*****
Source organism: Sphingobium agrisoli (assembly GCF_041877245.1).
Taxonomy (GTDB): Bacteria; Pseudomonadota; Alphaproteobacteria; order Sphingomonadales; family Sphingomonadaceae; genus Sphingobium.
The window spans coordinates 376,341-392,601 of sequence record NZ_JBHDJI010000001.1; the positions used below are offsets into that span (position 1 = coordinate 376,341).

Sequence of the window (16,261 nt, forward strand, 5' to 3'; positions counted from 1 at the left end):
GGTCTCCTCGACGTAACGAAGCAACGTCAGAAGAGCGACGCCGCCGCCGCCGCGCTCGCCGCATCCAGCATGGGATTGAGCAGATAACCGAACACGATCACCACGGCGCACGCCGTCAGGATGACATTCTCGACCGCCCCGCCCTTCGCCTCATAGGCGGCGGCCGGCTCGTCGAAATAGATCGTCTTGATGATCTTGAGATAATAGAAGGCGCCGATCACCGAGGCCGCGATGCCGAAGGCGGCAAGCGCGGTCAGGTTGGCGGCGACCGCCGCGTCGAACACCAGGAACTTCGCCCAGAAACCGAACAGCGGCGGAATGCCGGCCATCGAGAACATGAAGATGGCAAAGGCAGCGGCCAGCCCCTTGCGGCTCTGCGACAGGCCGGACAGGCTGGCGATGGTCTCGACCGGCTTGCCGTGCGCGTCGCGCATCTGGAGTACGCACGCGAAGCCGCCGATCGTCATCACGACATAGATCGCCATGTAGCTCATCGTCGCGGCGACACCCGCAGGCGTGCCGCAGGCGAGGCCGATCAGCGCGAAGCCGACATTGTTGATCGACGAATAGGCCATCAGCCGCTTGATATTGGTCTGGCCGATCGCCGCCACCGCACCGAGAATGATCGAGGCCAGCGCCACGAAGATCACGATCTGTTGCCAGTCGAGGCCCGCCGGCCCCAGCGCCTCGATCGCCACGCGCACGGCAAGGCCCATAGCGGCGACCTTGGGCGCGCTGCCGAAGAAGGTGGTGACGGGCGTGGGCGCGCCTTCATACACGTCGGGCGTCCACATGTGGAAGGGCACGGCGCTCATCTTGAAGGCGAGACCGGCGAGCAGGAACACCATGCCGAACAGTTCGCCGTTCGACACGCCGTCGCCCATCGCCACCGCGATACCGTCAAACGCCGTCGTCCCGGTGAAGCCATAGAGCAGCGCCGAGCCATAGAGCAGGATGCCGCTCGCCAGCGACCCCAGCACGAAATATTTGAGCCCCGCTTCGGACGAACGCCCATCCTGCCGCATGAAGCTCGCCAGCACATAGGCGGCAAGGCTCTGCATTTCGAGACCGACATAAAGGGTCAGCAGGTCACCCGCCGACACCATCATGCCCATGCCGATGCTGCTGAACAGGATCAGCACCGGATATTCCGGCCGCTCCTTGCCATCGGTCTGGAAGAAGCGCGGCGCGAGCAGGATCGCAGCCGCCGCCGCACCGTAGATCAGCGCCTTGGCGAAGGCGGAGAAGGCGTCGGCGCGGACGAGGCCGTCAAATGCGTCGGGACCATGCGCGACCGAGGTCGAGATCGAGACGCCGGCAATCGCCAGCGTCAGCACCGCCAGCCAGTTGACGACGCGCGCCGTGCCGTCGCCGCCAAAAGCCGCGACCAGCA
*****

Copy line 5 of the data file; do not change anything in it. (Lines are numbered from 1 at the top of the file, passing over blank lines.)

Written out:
GGTCTCCTCGACGTAACGAAGCAACGTCAGAAGAGCGACGCCGCCGCCGCCGCGCTCGCCGCATCCAGCATGGGATTGAGCAGATAACCGAACACGATCACCACGGCGCACGCCGTCAGGATGACATTCTCGACCGCCCCGCCCTTCGCCTCATAGGCGGCGGCCGGCTCGTCGAAATAGATCGTCTTGATGATCTTGAGATAATAGAAGGCGCCGATCACCGAGGCCGCGATGCCGAAGGCGGCAAGCGCGGTCAGGTTGGCGGCGACCGCCGCGTCGAACACCAGGAACTTCGCCCAGAAACCGAACAGCGGCGGAATGCCGGCCATCGAGAACATGAAGATGGCAAAGGCAGCGGCCAGCCCCTTGCGGCTCTGCGACAGGCCGGACAGGCTGGCGATGGTCTCGACCGGCTTGCCGTGCGCGTCGCGCATCTGGAGTACGCACGCGAAGCCGCCGATCGTCATCACGACATAGATCGCCATGTAGCTCATCGTCGCGGCGACACCCGCAGGCGTGCCGCAGGCGAGGCCGATCAGCGCGAAGCCGACATTGTTGATCGACGAATAGGCCATCAGCCGCTTGATATTGGTCTGGCCGATCGCCGCCACCGCACCGAGAATGATCGAGGCCAGCGCCACGAAGATCACGATCTGTTGCCAGTCGAGGCCCGCCGGCCCCAGCGCCTCGATCGCCACGCGCACGGCAAGGCCCATAGCGGCGACCTTGGGCGCGCTGCCGAAGAAGGTGGTGACGGGCGTGGGCGCGCCTTCATACACGTCGGGCGTCCACATGTGGAAGGGCACGGCGCTCATCTTGAAGGCGAGACCGGCGAGCAGGAACACCATGCCGAACAGTTCGCCGTTCGACACGCCGTCGCCCATCGCCACCGCGATACCGTCAAACGCCGTCGTCCCGGTGAAGCCATAGAGCAGCGCCGAGCCATAGAGCAGGATGCCGCTCGCCAGCGACCCCAGCACGAAATATTTGAGCCCCGCTTCGGACGAACGCCCATCCTGCCGCATGAAGCTCGCCAGCACATAGGCGGCAAGGCTCTGCATTTCGAGACCGACATAAAGGGTCAGCAGGTCACCCGCCGACACCATCATGCCCATGCCGATGCTGCTGAACAGGATCAGCACCGGATATTCCGGCCGCTCCTTGCCATCGGTCTGGAAGAAGCGCGGCGCGAGCAGGATCGCAGCCGCCGCCGCACCGTAGATCAGCGCCTTGGCGAAGGCGGAGAAGGCGTCGGCGCGGACGAGGCCGTCAAATGCGTCGGGACCATGCGCGACCGAGGTCGAGATCGAGACGCCGGCAATCGCCAGCGTCAGCACCGCCAGCCAGTTGACGACGCGCGCCGTGCCGTCGCCGCCAAAAGCCGCGACCAGCA